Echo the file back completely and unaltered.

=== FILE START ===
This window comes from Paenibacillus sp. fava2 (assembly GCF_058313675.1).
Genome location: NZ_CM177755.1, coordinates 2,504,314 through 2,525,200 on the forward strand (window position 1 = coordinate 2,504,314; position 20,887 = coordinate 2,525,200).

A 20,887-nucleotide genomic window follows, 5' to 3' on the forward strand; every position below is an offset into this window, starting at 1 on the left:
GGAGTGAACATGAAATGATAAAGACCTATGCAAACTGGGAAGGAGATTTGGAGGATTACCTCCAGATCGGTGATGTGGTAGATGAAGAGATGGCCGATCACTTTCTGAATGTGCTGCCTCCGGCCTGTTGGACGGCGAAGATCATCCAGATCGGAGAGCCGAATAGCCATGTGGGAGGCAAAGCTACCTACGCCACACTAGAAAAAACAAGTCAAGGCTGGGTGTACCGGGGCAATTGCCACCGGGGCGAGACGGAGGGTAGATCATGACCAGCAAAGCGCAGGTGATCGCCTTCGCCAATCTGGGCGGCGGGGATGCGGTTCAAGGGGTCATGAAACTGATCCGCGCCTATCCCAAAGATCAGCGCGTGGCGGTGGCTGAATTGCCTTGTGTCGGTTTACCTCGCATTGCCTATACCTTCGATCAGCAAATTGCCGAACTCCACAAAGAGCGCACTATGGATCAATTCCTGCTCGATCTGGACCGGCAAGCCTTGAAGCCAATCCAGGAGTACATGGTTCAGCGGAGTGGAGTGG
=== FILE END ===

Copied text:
This window comes from Paenibacillus sp. fava2 (assembly GCF_058313675.1).
Genome location: NZ_CM177755.1, coordinates 2,504,314 through 2,525,200 on the forward strand (window position 1 = coordinate 2,504,314; position 20,887 = coordinate 2,525,200).

A 20,887-nucleotide genomic window follows, 5' to 3' on the forward strand; every position below is an offset into this window, starting at 1 on the left:
GGAGTGAACATGAAATGATAAAGACCTATGCAAACTGGGAAGGAGATTTGGAGGATTACCTCCAGATCGGTGATGTGGTAGATGAAGAGATGGCCGATCACTTTCTGAATGTGCTGCCTCCGGCCTGTTGGACGGCGAAGATCATCCAGATCGGAGAGCCGAATAGCCATGTGGGAGGCAAAGCTACCTACGCCACACTAGAAAAAACAAGTCAAGGCTGGGTGTACCGGGGCAATTGCCACCGGGGCGAGACGGAGGGTAGATCATGACCAGCAAAGCGCAGGTGATCGCCTTCGCCAATCTGGGCGGCGGGGATGCGGTTCAAGGGGTCATGAAACTGATCCGCGCCTATCCCAAAGATCAGCGCGTGGCGGTGGCTGAATTGCCTTGTGTCGGTTTACCTCGCATTGCCTATACCTTCGATCAGCAAATTGCCGAACTCCACAAAGAGCGCACTATGGATCAATTCCTGCTCGATCTGGACCGGCAAGCCTTGAAGCCAATCCAGGAGTACATGGTTCAGCGGAGTGGAGTGG